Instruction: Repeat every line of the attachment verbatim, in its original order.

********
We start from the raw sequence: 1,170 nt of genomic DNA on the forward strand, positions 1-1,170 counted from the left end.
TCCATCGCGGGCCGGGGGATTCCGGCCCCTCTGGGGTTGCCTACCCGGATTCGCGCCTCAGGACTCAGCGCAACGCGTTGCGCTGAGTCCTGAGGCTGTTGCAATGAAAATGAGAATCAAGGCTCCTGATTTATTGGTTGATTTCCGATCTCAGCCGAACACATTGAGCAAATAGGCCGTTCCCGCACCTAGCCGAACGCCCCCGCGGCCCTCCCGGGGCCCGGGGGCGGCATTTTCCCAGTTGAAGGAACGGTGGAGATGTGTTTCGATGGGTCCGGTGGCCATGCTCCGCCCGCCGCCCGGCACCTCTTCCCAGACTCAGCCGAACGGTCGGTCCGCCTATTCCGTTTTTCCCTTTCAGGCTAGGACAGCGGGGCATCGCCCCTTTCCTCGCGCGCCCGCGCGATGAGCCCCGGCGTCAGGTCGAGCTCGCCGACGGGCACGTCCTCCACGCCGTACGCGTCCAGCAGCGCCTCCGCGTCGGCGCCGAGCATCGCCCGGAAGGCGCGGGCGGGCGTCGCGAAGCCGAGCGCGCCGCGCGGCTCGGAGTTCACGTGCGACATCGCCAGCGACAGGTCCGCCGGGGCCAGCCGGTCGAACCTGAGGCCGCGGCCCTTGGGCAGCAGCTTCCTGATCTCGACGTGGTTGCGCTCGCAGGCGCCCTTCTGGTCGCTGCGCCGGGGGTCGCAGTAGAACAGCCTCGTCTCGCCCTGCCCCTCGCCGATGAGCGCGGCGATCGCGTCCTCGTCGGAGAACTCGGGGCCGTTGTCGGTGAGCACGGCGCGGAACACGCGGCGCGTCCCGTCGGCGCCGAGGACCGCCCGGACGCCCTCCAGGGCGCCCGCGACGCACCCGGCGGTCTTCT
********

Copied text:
We start from the raw sequence: 1,170 nt of genomic DNA on the forward strand, positions 1-1,170 counted from the left end.
TCCATCGCGGGCCGGGGGATTCCGGCCCCTCTGGGGTTGCCTACCCGGATTCGCGCCTCAGGACTCAGCGCAACGCGTTGCGCTGAGTCCTGAGGCTGTTGCAATGAAAATGAGAATCAAGGCTCCTGATTTATTGGTTGATTTCCGATCTCAGCCGAACACATTGAGCAAATAGGCCGTTCCCGCACCTAGCCGAACGCCCCCGCGGCCCTCCCGGGGCCCGGGGGCGGCATTTTCCCAGTTGAAGGAACGGTGGAGATGTGTTTCGATGGGTCCGGTGGCCATGCTCCGCCCGCCGCCCGGCACCTCTTCCCAGACTCAGCCGAACGGTCGGTCCGCCTATTCCGTTTTTCCCTTTCAGGCTAGGACAGCGGGGCATCGCCCCTTTCCTCGCGCGCCCGCGCGATGAGCCCCGGCGTCAGGTCGAGCTCGCCGACGGGCACGTCCTCCACGCCGTACGCGTCCAGCAGCGCCTCCGCGTCGGCGCCGAGCATCGCCCGGAAGGCGCGGGCGGGCGTCGCGAAGCCGAGCGCGCCGCGCGGCTCGGAGTTCACGTGCGACATCGCCAGCGACAGGTCCGCCGGGGCCAGCCGGTCGAACCTGAGGCCGCGGCCCTTGGGCAGCAGCTTCCTGATCTCGACGTGGTTGCGCTCGCAGGCGCCCTTCTGGTCGCTGCGCCGGGGGTCGCAGTAGAACAGCCTCGTCTCGCCCTGCCCCTCGCCGATGAGCGCGGCGATCGCGTCCTCGTCGGAGAACTCGGGGCCGTTGTCGGTGAGCACGGCGCGGAACACGCGGCGCGTCCCGTCGGCGCCGAGGACCGCCCGGACGCCCTCCAGGGCGCCCGCGACGCACCCGGCGGTCTTCT